Wayne P. Weddington Jr. was a dedicated ear, nose and throat specialist and teacher, but he also had another passion: Fishing.

He would take his 38-foot boat out of the Trump Marina in Atlantic City, meet up with other guys with the same passion, and off they'd go in a flotilla of camaraderie.

Some of his more dramatic catches, like an occasional barracuda, he had stuffed and mounted to keep fresh the memories of the fights they put up.

Wayne Weddington, an otolaryngologist with a former practice in Mount Airy, who also was chairman of the otolaryngology department at Germantown Hospital, an Air Force veteran and a man gifted with a rich sense of humor and fine tenor singing voice, died of cancer Sunday. He was 76 and lived in Wyncote.

"He was compassionate, caring and kind," said his wife, the former Dolores Johnson. "He loved his work. He loved teaching."

Wayne was born in McGehee, Ark., to the Rev. Wayne P. Weddington Sr. and Amanda Lee. He graduated from Merrill High School in Pine Bluff, Ark., and won an eight-year college scholarship from the Reliable Insurance Co. of St. Louis after a week of intensive testing of his academic skills with other candidates.

He took pre-med courses at the University of Arkansas, from which he graduated in 1958. He went on to Howard University Medical School and graduated in 1963.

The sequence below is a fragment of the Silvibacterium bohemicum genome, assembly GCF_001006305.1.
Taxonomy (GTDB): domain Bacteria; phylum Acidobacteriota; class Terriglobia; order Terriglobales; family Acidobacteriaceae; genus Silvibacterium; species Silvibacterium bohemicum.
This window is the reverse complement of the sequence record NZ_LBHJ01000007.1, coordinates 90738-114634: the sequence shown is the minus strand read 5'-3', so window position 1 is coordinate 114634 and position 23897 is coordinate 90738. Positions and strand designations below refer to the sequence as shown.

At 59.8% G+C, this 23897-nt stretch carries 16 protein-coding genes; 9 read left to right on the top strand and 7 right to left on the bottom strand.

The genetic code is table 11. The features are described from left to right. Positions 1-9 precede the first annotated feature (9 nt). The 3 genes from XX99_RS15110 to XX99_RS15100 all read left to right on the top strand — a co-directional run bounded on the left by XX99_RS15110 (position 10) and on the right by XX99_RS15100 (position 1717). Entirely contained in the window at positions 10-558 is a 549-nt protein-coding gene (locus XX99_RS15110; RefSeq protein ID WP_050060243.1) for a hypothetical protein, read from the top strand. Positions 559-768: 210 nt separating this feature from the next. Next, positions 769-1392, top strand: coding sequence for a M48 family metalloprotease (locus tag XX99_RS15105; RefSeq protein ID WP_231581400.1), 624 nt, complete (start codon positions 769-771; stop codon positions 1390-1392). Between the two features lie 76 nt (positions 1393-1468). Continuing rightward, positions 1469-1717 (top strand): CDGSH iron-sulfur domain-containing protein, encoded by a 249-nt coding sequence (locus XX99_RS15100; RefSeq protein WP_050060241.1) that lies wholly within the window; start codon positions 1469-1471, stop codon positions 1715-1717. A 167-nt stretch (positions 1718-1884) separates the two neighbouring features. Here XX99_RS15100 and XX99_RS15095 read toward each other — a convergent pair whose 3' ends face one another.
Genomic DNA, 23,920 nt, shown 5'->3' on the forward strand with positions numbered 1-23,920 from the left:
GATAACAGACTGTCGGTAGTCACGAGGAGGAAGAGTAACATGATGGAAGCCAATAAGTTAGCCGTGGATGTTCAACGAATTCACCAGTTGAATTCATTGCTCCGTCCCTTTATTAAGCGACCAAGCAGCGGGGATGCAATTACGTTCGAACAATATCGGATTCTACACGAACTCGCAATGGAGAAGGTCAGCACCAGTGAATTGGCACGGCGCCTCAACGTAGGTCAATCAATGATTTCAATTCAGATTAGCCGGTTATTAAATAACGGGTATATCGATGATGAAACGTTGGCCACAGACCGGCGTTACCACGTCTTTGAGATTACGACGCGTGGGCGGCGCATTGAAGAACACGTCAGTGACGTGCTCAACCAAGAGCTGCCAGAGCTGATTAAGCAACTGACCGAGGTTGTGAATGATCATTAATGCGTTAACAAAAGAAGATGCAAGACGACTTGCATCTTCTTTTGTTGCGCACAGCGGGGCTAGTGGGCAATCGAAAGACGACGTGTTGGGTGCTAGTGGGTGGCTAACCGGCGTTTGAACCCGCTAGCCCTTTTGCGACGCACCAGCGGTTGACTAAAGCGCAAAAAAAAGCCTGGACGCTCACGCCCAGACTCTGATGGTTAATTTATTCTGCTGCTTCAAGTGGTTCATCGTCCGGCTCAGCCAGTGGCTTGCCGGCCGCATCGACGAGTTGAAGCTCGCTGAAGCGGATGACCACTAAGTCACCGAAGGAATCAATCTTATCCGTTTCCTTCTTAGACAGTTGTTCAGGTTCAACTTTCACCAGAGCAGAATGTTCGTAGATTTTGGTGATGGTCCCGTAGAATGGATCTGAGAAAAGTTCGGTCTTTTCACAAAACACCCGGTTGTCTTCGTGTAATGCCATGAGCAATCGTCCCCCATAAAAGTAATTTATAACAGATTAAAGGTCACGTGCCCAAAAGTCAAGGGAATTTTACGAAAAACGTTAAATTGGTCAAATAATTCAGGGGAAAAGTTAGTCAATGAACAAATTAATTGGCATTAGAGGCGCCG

He met his future wife at Arkansas. They were a couple of teenagers, but they were in love. They married in 1957.

Wayne enlisted in the Air Force, where he completed his medical internship at Andrews Air Force Base in Washington, D.C. He was assigned as a flight surgeon and served in Vietnam and Thailand.

Although he didn't talk about his service, it was apparent that he did not altogether escape combat.

He was discharged in 1968 with the rank of captain and moved to Philadelphia to do his residency at Temple University Hospital.

He then established a private practice in otolaryngology at Stenton Avenue and Upsal Street in Mount Airy.

In 1973, he joined the medical staff of Germantown Hospital and became chairman of the otolaryngology department. He taught medical students, lending his training and experience to help make new doctors. He closed his private practice in 2005 and joined the staff at Albert Einstein Medical Center.

Although Wayne had an impressive voice, he didn't perform after college choirs. He was a big jazz fan and liked nothing better than kicking back as Miles Davis and John Coltrane belted out such hits as "Straight, No Chaser."

"He was very funny and very compassionate," his wife said. "He had great self-confidence. He was a happy guy."

Besides his wife, he is survived by a daughter, Pamela Weddington; a son, Wayne P. Weddington III; a sister, June Fucles, and one grandchild.

Services: 11 a.m. May 15 at Grace Baptist Church of Germantown, 25 W. Johnson St. A Kappa Alpha Psi service will begin at 10:30 a.m. Friends may call at 9 a.m. Burial will be at Washington Crossing National Cemetery in Upper Makefield Township, Bucks County. n

Contact John F. Morrison at 215-854-5573 or morrisj@phillynews.com, or on Twitter @johnfmorrison.